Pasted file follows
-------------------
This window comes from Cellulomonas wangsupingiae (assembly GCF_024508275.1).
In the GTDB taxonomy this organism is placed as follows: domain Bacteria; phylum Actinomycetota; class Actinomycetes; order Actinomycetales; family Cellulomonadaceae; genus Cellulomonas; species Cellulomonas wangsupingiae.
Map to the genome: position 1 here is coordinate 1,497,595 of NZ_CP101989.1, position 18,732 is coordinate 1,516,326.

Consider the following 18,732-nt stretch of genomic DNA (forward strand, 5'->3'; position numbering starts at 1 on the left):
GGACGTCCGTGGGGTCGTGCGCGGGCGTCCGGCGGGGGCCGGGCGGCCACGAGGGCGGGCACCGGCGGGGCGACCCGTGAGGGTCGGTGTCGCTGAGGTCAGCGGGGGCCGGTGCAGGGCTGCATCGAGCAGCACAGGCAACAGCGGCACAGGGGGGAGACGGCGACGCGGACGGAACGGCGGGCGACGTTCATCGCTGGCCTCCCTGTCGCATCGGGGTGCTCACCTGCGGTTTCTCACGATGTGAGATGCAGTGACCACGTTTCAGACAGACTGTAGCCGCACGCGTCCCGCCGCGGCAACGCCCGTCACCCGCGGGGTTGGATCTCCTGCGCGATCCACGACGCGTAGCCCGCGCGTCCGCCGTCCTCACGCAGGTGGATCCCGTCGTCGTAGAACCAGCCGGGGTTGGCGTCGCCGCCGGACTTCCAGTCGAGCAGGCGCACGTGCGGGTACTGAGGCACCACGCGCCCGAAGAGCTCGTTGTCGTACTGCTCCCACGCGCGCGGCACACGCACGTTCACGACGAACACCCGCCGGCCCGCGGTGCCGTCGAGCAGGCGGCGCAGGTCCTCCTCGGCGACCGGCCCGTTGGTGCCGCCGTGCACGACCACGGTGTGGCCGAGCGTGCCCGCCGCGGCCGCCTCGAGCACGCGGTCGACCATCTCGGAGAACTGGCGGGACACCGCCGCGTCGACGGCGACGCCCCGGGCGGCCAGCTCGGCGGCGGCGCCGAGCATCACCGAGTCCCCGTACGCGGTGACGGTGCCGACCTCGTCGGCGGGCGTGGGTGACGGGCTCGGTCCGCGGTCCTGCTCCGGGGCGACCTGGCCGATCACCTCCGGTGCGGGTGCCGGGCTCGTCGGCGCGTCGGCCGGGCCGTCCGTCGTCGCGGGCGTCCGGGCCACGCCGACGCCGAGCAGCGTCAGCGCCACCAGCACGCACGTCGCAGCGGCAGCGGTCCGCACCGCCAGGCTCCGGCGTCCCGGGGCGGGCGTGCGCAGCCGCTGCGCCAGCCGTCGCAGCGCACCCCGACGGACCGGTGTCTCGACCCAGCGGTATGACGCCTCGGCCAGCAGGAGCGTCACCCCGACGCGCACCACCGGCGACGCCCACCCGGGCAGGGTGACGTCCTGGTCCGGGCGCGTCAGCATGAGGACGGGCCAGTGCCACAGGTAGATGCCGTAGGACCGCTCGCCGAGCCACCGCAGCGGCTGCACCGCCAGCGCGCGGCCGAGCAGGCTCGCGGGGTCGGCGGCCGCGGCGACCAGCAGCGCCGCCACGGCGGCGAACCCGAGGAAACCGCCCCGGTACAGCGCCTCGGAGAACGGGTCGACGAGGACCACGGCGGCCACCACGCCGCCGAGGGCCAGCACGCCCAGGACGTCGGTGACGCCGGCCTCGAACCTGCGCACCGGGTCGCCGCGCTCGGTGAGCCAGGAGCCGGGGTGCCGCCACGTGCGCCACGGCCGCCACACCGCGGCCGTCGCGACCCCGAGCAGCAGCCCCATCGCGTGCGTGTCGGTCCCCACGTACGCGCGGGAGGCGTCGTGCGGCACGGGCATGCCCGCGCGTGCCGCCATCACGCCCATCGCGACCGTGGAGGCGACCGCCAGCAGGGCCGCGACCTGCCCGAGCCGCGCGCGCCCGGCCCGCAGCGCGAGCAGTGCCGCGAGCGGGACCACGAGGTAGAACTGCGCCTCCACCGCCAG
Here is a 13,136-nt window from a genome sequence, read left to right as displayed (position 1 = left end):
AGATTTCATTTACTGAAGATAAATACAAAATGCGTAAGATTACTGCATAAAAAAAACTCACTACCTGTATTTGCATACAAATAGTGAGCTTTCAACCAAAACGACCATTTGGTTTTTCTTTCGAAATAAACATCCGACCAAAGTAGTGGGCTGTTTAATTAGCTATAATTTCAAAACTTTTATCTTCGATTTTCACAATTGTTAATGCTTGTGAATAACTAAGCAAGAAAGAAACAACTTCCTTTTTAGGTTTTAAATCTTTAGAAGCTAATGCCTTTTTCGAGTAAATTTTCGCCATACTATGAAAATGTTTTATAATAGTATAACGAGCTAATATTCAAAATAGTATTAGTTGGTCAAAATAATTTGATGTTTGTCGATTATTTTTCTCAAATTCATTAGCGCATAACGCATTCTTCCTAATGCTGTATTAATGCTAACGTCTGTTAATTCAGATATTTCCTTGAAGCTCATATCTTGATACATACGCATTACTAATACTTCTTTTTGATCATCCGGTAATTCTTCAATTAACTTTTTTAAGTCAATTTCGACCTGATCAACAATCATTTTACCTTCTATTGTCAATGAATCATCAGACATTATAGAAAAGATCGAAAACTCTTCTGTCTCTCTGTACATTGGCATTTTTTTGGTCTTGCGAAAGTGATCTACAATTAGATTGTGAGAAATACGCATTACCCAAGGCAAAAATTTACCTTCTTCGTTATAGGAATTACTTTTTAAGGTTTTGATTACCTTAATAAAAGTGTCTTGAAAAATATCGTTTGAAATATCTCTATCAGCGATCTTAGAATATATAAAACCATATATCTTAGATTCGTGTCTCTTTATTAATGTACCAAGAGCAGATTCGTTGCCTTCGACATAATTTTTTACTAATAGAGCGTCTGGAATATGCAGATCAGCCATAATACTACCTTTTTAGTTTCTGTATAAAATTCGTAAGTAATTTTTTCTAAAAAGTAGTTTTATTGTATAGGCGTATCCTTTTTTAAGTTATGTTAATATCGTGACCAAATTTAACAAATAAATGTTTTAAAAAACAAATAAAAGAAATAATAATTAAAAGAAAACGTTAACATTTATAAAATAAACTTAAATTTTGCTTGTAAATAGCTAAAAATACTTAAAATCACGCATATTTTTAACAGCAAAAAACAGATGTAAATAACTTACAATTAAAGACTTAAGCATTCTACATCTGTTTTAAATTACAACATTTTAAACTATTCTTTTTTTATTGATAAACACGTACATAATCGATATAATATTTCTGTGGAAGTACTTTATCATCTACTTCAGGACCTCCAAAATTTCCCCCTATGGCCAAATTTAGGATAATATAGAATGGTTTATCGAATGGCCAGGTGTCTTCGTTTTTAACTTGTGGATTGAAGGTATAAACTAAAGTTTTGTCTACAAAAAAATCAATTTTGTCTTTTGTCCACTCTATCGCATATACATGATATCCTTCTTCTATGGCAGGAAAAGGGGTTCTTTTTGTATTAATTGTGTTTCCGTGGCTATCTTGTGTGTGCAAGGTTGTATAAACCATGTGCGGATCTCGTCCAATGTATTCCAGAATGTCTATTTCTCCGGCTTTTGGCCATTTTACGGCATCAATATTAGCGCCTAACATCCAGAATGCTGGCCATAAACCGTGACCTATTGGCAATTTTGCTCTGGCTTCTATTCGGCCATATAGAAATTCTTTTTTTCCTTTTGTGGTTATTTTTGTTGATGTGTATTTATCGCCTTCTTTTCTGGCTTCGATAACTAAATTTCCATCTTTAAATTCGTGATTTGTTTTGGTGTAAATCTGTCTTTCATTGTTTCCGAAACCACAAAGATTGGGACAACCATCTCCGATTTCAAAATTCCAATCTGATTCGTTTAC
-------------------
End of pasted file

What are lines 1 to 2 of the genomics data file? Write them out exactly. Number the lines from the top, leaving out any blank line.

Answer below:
This window comes from Cellulomonas wangsupingiae (assembly GCF_024508275.1).
In the GTDB taxonomy this organism is placed as follows: domain Bacteria; phylum Actinomycetota; class Actinomycetes; order Actinomycetales; family Cellulomonadaceae; genus Cellulomonas; species Cellulomonas wangsupingiae.